The Pipe-Works: Part 1

One of the often overlooked aspects of playing miniatures games is the terrain. There are a variety of great options for the table surface itself (Mats by Mars and FAT mats to name a couple). Heck, even just a dark grey primed board can pass in many situations. It’s easy to get the ground laid… but what about the terrain itself? Games like Malifaux, Warmachine and Warhammer 40k require 3D terrain to really shine.

Games-Workshop and other companies make some amazing terrain kits. All of that, however, can get expensive. New players on a budget likely need to focus their spending money on new models, paints, brushes, a carrying case… or any number of more direct “get into the game” purchases. So today I thought I would begin a two part series on how to make some inexpensive terrain that fits into a variety of themes (although it won’t work for every game). The Pipe-Works industrial park.

You’ve likely seen locations like this while driving along the highway. Enormous silo’s of… well usually grain in the real world, but here we’re going to assume nefarious chemicals.  We’re going to also damage them up, making them appear abandoned, or at least showing the signs of constant conflict.

Here I’ve collected the things I’ll need to for this project and laid them out in a vague shape that shows how I’ll be arranging them.

20150926_183311All in all I used the following:

  • Cardboard Pringles, Kool Aid, and Tea canisters
  • Twist-off Bottle Caps
  • Corrugated Plasticard
  • Press-board
  • Gorilla Glue
  • Elmer’s White Glue
  • Super Glue
  • Hobby Knife
  • Hobby Scissors
  • Sand

Step 1: The Gathering

I feel compelled to mention that I did not collect all these canisters and bottle caps by consuming their contents. I asked friends to save any they might have, and I saved them myself over a few months. You’re going to want to find someplace to tuck them away, as the other people you live with will probably think they are trash.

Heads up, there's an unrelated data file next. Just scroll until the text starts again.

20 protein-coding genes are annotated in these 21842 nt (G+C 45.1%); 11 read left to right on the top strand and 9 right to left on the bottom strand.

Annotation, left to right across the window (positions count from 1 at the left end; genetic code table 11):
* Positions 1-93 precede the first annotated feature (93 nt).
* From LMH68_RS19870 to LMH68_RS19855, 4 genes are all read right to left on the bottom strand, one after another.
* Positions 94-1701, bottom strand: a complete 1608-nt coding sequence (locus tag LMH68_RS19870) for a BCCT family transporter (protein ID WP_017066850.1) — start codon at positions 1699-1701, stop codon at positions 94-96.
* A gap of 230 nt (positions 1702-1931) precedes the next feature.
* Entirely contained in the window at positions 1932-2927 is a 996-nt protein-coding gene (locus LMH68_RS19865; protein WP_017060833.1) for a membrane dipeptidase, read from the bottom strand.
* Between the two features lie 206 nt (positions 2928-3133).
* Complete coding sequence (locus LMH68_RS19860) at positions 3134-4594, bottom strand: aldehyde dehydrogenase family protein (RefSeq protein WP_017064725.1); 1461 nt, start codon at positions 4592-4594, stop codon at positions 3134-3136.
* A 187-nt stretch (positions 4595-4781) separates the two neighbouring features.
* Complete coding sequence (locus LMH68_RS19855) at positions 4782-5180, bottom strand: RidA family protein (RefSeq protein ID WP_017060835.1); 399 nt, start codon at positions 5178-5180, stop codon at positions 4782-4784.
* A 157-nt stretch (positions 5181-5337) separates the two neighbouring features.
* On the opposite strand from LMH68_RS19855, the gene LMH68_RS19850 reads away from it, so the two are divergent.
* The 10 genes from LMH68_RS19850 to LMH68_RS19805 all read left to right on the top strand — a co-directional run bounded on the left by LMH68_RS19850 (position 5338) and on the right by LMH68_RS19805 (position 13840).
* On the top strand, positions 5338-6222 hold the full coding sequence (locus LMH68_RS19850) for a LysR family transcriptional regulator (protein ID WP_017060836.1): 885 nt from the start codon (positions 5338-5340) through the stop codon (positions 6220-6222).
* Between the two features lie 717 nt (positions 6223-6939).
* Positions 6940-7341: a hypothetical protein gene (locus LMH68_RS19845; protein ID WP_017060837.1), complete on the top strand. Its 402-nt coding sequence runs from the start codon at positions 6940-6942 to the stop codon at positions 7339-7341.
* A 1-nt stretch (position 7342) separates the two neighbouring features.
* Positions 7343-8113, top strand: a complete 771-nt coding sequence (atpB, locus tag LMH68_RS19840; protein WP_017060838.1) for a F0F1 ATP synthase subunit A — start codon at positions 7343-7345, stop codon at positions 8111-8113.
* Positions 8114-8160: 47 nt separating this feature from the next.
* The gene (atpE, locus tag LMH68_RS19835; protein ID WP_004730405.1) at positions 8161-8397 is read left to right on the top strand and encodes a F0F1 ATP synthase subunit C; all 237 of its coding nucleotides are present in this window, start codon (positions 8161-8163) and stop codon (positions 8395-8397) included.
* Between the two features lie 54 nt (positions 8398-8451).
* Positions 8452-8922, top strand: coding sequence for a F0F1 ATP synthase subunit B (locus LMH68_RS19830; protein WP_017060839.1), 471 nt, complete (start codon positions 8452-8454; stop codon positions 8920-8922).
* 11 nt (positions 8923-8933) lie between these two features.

As for the bottle caps, I simply asked Joel to start saving them. He’ll deny it, but it only took him one weekend to get me all those caps. I think he’s preparing for a Fallout style event.

As for the pressboard, that’s a bit trickier. I happen to have a friend with a table saw (thanks Mark) and he was gracious enough to cut up the wood for me. If you don’t have access, however, there is hope. I suspect most places can cut wood for you, but I can only be sure that Home Depot provides the service (as that is where I went). If you’re going to purchase a piece of pressboard (they come in 3′ x 2′ sheets at about $8) then you can ask that they cut it for you. Just have them get close to 1 foot squares and you’ll be fine. They don’t have to be exact, and you’re going to lose some of the dimension on the cuts. You want the boards to be thin but sturdy. Describe your needs to someone in a work apron and they’ll help you find it.

Step 2: Gluing Crap to Wood

This is the easy part. Gorilla brand wood glue is astonishingly inexpensive (about $3 a bottle) and you’re going to get plenty of it. I recommend wood glue for this first stage. It doesn’t dry clear, but that’s ok, most of everything is going to get hidden anyway. Its bond is stronger than white glue (important for the big pieces) and it’s much cheaper than super glue. You’re going to use enough of it that super glue just isn’t cost effective.

Simply apply the wood glue to the open end of the cardboard canisters (I don’t remove the wrapper) and then stick them to the wooden panels. These will be our silos. Always put them closed side up, otherwise the illusion will be quickly broken. I also recommend putting them at the side of the board. This will allow multiple corner arrangements, and you can put a few together to create large line of sight blocking areas this way. If you put them in the center of the panel it will limit the ways you can arrange them.